As we recall, after WWI, the two pillars that defined the new identities of the emerging political entities - created from the collapsed former Ottoman provinces and regions - were the Sykes-Picot Agreement and the Balfour Declaration. Later, other maps were being redrawn, including those of Egypt and the Sudan and the entities of the Arabian Peninsula, until the end of the British and French mandates during and after WWII. As painful as it may be to many, we must admit that a number of these entities have changed politically, demographically, culturally and economically.
Before their re-founding, some of these entities were prominent regional hubs, despite not being “independent” states with recognized borders and “national” identities for the majority of their inhabitants. Others, were created based on strategic considerations and temporary equations and deals. What is tragic today that there seem to be no differences between these two sets of entities, as de facto partition and collapse of common identities and loyalties sweep the region.
For decades, most of us, as Arabs, have stubbornly rejected both the Sykes-Picot Agreement and the Balfour Declaration. For decades too, leaderships were born, political parties formed, slogans spread and wars fought just to bring down the “dividing” borders; but as some have rightly suggested, we have been gradually sliding from partition to disintegration.
Indeed, the irony is that these borders, which the Arabs have failed to bring down, are now being bulldozed by their regional foes. These foes’ greed and ambitions, as well as the support they enjoy from the global powers, are proving much stronger than our weaknesses, divisions, bad planning and lack of understanding of world politics.
The post-2003 Iraq is now a totally “other Iraq”, governed by different political, demographic and ideological considerations; and as US troops prepare to leave, the country is approaching the stage of being semi-sovereign and semi-independent, under expanding Iranian intelligence and structural penetration of the Iraqi state institution.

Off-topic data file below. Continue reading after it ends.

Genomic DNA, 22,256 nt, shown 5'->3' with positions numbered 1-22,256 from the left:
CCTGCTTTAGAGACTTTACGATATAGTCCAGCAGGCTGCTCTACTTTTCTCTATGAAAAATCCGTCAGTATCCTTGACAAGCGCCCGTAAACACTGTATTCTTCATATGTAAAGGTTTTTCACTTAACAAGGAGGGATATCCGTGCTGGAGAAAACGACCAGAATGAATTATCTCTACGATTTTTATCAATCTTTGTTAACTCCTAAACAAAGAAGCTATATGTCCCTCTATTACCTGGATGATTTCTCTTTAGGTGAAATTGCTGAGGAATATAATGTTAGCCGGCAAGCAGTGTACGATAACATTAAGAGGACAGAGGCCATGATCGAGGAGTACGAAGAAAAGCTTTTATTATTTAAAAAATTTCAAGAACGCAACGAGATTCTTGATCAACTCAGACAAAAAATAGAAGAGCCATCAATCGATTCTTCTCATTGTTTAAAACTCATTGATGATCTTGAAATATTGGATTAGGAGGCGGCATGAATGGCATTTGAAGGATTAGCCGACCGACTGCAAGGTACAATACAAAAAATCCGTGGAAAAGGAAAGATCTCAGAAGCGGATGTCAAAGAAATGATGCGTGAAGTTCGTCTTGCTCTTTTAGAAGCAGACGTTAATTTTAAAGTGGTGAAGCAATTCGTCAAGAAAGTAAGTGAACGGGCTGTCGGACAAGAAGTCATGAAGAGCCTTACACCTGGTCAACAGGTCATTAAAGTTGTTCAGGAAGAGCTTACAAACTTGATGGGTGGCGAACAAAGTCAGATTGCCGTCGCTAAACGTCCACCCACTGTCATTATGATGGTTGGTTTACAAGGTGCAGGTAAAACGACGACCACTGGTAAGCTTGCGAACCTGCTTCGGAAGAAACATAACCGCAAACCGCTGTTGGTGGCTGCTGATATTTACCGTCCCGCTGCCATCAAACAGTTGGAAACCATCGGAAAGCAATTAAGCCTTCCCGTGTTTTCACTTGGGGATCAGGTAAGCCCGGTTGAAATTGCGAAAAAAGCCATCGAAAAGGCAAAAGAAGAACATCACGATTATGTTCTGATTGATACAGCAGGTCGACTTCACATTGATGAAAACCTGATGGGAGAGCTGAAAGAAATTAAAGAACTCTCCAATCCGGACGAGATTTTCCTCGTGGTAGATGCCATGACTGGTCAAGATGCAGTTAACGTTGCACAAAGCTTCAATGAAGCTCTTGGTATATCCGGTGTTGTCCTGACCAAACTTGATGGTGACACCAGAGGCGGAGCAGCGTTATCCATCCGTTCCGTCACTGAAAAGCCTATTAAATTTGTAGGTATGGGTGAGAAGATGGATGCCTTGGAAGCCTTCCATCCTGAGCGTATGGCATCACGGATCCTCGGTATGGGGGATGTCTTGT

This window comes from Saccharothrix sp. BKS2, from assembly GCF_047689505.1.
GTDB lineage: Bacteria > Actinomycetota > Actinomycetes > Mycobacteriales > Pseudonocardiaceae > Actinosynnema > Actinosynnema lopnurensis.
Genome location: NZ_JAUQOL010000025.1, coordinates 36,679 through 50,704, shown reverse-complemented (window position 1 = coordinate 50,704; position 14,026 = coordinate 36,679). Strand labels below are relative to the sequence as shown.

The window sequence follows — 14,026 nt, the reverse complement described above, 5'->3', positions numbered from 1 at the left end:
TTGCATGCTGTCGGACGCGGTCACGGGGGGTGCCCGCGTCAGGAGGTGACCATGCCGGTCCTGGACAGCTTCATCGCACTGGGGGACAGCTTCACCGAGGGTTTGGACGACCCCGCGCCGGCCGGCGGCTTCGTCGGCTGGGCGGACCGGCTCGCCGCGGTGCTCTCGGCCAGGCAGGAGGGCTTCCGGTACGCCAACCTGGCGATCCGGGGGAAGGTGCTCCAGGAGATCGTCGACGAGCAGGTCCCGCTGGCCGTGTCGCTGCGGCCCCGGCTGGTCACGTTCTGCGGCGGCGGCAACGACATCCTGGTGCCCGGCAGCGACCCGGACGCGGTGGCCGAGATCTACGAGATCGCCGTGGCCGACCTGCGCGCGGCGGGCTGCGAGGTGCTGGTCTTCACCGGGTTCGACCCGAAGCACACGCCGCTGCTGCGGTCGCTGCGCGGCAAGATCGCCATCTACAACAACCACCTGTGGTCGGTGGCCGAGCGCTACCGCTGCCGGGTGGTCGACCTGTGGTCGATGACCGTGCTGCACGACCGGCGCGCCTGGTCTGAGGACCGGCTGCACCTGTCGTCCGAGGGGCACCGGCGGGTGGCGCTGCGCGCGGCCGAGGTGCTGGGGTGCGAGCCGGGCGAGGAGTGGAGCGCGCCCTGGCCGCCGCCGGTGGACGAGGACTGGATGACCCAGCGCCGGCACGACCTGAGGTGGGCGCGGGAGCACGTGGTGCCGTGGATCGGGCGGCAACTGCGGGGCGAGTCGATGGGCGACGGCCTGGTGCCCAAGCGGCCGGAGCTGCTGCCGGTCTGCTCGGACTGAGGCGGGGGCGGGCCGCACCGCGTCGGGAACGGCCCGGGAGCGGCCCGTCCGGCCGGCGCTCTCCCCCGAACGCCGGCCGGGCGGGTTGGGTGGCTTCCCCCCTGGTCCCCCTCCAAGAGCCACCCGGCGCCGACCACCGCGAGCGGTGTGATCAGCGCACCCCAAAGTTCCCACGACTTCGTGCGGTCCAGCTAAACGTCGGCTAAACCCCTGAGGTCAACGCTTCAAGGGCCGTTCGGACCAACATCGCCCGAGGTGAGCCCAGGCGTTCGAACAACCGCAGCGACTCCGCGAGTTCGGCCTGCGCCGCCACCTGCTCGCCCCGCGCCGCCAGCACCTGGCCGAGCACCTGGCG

Today, Iranian penetration is not limited to Iraq. In Syria, Lebanon and parts of Palestine, too, Tehran’s influence enjoys the “benefit of the doubt” from European government, that see nothing in Iran but a beneficial trade and security partner.
As an arena, Syria looks more “colorful” in terms in the apportioned areas of foreign influence and intersecting influences. Within the internal Syrian fractures, Iran’s ambitions remarkably coexsist with Russia’s; while both players accommodate interests of others, namely, American, Israeli and Turkish geopolitical interests. This case of coexistence at the expense of Syria and people, is best reflected in the openly or tacitly agreed “corridors” and “zones of influence”.
Finally comes Lebanon. Here, regional and international communications have finally succeeded in removing the so-called “obstacles” that had prevented the formation of a new government to take over from Hassan Diab’s cabinet - which had resigned in August 2020.
Judging from the names of people said to have contributed to the “agreement”, one would deduce that we are talking of a “regional deal” the details and conditions of which are beyond the control of the Lebanese people.
Without recalcitrance or cynicism, such an agreement proves that Lebanon is now under a Franco-Iranian trusteeship, with American, Israeli and Russian blessings. This has been achieved, as all concerned wait for the final details of the JCPOA deal in Vienna, which may well include agreeing the ceiling of Tehran’s influence throughout the Near East and beyond.